no leave him on here, it’s quite entertaining watching a fully formed bigot frothing at the mouth. I just luv the stench of burning Anglo Brit supremacist especially when they immolate in the heat of their own bullshit.

      2. Well, thanks for accepting my comment, even though I think you may have taken it the wrong way. If I do post something senseless, you would be fully within your rights to block it, it´s your blog after all.
        Also I should probably apologise for Mr. Anon. here, no friend of mine I assure you.

        Thinking about all of this it´s clear that Wales is essentially just an idea, not ´real´ (hold-on! just hold on a bit!). Geographically there´s a block of upland sticking out of the West of Britain, but there´s no obvious line limiting this region. It all comes down to history, and history could easily have been different.

        Had the Saxons run out of steam a bit sooner, then the whole border region from Chester down through Shrewsbury and Hereford to Gloucester and Bristol even, might have ended up Welsh. That would make an interesting ´alternative history´. It would be a rather different Wales from the one we have now, perhaps a bit less melancholic? ¨Sefwch allan, vorynnyon a syllwch / Gyndylan werydre / Llys Benngwern neut tande / Gwae ieueinc a eidun botre …¨ would never needed to have been written, no one would have had to have witnessed their hometown reduced to a bonfire.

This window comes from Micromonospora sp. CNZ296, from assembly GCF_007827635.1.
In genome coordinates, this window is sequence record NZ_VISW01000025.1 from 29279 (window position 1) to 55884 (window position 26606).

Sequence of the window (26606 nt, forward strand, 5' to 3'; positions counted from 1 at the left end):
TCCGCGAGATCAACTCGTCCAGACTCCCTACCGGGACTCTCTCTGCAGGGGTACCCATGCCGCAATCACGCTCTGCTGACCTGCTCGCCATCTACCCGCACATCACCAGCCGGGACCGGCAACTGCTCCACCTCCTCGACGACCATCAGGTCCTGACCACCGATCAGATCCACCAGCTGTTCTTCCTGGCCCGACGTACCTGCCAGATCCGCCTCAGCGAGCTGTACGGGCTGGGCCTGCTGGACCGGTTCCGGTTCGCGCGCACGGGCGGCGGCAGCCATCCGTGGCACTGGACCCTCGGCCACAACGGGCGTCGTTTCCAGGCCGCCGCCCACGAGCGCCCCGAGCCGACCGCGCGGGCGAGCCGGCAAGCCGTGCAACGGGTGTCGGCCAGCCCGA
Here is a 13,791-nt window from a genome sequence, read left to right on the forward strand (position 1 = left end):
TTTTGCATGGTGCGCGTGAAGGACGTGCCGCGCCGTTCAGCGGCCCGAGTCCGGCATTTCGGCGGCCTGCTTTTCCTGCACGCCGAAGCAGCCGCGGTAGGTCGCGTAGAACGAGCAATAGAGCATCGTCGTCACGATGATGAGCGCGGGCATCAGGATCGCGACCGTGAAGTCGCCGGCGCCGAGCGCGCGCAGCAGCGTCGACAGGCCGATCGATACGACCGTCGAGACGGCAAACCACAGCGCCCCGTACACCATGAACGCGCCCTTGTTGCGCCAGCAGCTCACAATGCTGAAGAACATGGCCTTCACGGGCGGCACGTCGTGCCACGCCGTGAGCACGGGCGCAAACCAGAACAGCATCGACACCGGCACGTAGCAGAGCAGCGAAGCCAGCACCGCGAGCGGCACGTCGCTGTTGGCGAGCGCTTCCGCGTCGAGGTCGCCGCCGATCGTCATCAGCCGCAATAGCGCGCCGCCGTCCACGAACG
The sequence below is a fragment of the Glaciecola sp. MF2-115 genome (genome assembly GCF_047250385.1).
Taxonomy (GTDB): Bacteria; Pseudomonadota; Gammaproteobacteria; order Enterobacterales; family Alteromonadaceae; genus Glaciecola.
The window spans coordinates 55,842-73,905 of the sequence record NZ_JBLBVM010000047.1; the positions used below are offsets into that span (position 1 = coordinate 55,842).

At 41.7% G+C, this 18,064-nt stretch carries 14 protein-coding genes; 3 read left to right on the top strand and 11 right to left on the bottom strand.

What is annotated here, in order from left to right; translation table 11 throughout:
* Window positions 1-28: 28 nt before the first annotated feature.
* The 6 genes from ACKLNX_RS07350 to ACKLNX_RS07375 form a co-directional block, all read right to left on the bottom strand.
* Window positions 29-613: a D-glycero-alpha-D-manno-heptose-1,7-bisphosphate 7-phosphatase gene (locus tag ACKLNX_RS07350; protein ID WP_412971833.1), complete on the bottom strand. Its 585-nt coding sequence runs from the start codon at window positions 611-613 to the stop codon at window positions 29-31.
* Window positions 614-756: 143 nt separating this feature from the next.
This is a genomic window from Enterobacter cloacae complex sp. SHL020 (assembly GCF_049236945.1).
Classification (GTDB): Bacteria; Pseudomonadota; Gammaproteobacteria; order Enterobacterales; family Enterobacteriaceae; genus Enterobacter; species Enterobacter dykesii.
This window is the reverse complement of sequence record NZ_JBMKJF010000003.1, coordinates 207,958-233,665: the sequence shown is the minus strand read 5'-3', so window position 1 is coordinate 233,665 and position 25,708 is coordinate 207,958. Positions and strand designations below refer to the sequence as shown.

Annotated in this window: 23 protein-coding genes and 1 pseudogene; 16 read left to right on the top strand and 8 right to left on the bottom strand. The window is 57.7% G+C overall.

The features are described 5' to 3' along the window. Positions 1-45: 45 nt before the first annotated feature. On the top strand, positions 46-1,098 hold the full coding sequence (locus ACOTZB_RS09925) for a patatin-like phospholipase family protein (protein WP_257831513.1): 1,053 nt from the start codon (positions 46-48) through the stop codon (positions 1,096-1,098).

But then again, most of what´s now South Wales might just as easily have become part of England, with only the bits of North and Mid-Wales where the native rulers held out for so long surviving to constitute modern Wales: A poorer, more fragile, but far more Welsh Wales maybe?